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Author Topic: Operator prededence with @ and []  (Read 695 times)

ssawgift

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Operator prededence with @ and []
« on: November 27, 2022, 06:35:10 am »
The doc page https://wiki.freepascal.org/Operator) does not give me clue on the index operator []. Given the following code:
Code: Pascal  [Select][+][-]
  1. var
  2.   s: string;
  3.  
  4. begin
  5. s := 'string';
  6.  
  7. {
  8. Does the compiler
  9. * take address S first and then add offset 2 to the pointer
  10. or
  11. * take address of 2nd char in string and then convert it to a pointer?
  12. }
  13. writeln(stricomp(@s[2], 'String'));
  14.  

Thaddy

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Re: Operator prededence with @ and []
« Reply #1 on: November 27, 2022, 08:44:42 am »
The compiler will translate it into a straight single pointer for Shortstring and AnsiString. But be careful:
'string' isn't always what you think it is. Which string type do you expect?
Also, things like stricomp are highly discouraged. (Usually bad coding practice) It assumes a zero terminated array of AnsiChar. (Pchar) It is usually better to manipulate strings'the Pascal way: in this case **s://www.freepascal.org/docs-html/rtl/sysutils/comparetext.html
And even then you may run into trouble if you are not aware which kind of string you are handling.
PChar? // and its siblings can cause mayhem:
  -- PAnsiChar?
  -- PWideChar? What is it!!!!
ShortString? // native in {$H-} mode
AnsiString? // native in {$H+} mode
WideString? // non - native but accepted
UTF8String? // non - native but accepted and hacked around by Lazarus
UnicodeString? // native UTF16 and in {$mode delphiunicode}

And then we have Rawbytestring, // basically single byte ansi, ...
« Last Edit: November 27, 2022, 09:13:39 am by Thaddy »
Writing code in an overly complex way is usually merely a complete misunderstanding of the goal you are trying to achieve.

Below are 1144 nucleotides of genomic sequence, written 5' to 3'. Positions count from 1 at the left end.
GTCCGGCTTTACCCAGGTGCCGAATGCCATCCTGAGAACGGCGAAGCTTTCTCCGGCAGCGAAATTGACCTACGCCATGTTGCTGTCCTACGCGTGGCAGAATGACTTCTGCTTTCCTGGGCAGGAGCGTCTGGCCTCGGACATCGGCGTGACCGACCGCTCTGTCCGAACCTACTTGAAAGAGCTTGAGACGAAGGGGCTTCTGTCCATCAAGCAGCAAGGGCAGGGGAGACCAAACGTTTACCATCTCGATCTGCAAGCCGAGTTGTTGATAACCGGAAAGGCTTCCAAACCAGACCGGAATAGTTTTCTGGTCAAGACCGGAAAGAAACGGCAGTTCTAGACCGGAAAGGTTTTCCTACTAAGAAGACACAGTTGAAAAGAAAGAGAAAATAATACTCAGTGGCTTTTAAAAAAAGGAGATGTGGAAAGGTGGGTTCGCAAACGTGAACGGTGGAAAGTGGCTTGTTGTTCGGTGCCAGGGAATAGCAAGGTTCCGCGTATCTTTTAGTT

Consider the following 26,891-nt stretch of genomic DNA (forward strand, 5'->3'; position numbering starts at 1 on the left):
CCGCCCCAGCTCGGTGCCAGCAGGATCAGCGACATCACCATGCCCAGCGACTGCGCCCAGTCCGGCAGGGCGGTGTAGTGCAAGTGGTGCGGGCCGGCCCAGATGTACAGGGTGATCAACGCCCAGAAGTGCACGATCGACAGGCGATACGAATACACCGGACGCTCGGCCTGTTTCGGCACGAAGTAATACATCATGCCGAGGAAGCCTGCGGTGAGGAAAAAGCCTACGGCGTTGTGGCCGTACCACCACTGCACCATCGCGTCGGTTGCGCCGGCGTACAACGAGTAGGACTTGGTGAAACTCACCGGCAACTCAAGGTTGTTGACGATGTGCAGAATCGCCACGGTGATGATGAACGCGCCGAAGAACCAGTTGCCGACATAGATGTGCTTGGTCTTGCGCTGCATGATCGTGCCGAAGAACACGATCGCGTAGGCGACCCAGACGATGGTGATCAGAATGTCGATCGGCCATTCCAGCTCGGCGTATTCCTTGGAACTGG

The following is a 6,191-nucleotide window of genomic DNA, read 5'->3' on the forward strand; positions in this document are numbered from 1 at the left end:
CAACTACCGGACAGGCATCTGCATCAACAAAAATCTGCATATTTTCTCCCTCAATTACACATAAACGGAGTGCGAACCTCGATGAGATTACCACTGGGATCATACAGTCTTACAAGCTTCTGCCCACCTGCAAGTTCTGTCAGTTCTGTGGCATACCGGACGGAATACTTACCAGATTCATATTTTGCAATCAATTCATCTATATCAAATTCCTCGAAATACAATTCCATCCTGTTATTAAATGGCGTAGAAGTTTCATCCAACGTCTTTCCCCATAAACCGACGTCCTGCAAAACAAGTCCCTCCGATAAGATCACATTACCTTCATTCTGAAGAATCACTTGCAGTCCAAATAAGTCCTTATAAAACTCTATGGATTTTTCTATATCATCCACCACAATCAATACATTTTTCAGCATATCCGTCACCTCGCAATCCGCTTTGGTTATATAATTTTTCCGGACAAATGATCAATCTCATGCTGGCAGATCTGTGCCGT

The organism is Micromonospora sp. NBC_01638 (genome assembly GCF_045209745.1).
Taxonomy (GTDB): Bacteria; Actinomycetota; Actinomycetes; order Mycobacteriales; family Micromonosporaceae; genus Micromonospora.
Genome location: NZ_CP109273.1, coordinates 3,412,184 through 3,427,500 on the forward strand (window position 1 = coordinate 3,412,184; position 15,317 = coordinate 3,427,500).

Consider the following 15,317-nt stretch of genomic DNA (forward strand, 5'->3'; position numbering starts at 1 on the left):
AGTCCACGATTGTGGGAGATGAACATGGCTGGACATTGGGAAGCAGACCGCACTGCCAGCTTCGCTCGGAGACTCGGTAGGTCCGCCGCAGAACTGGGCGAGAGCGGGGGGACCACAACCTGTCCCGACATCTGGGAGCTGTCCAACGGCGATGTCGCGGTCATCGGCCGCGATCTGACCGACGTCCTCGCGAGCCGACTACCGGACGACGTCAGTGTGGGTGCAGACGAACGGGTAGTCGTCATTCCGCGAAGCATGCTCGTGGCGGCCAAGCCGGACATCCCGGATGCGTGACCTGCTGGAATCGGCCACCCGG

WooBean

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Re: Operator prededence with @ and []
« Reply #2 on: November 27, 2022, 09:46:50 am »
The short answer:
Code: Pascal  [Select][+][-]
  1. program Project1;
  2. {$mode objFPC} {$H+}
  3. var s:string='abcdefg';
  4.     p:pointer;
  5. begin
  6.   writeln(pchar(@s[2])); //output: bcdefg
  7.   // so, @s[2] means address of s[2], no "operator" precedence involved
  8.   p:=@s[2];//@s[2] means address of s[2], here too
  9.   writeln(char(p^)); //output: b
  10.   readln;
  11. end.
[Edited]
As far as adding offsett to "s" address I think that it is added "1"  - not 2. I assumed size of string char = 1. (Pascal strings are not zero-counted but one-counted, first index is one).

Code: ASM  [Select][+][-]
  1. project1.lpr:8  p:=@s[2];
  2.      mov rax,[rip+$0000CB28]
  3.      add rax,$01
  4.      mov [rip+$000109ED],rax
  5.  
« Last Edit: November 27, 2022, 11:10:03 am by WooBean »
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ASerge

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Re: Operator prededence with @ and []
« Reply #3 on: November 27, 2022, 10:38:14 am »
The doc page https://wiki.freepascal.org/Operator) does not give me clue on the index operator []. Given the following code:
In pascal, [] is not an operator, but a syntactic part (special symbols). It is used for indexing arrays and properties, designating sets and dynamic arrays. It is also used in declaration. Since this is a syntactic part, it is taken into account before any operators.

 

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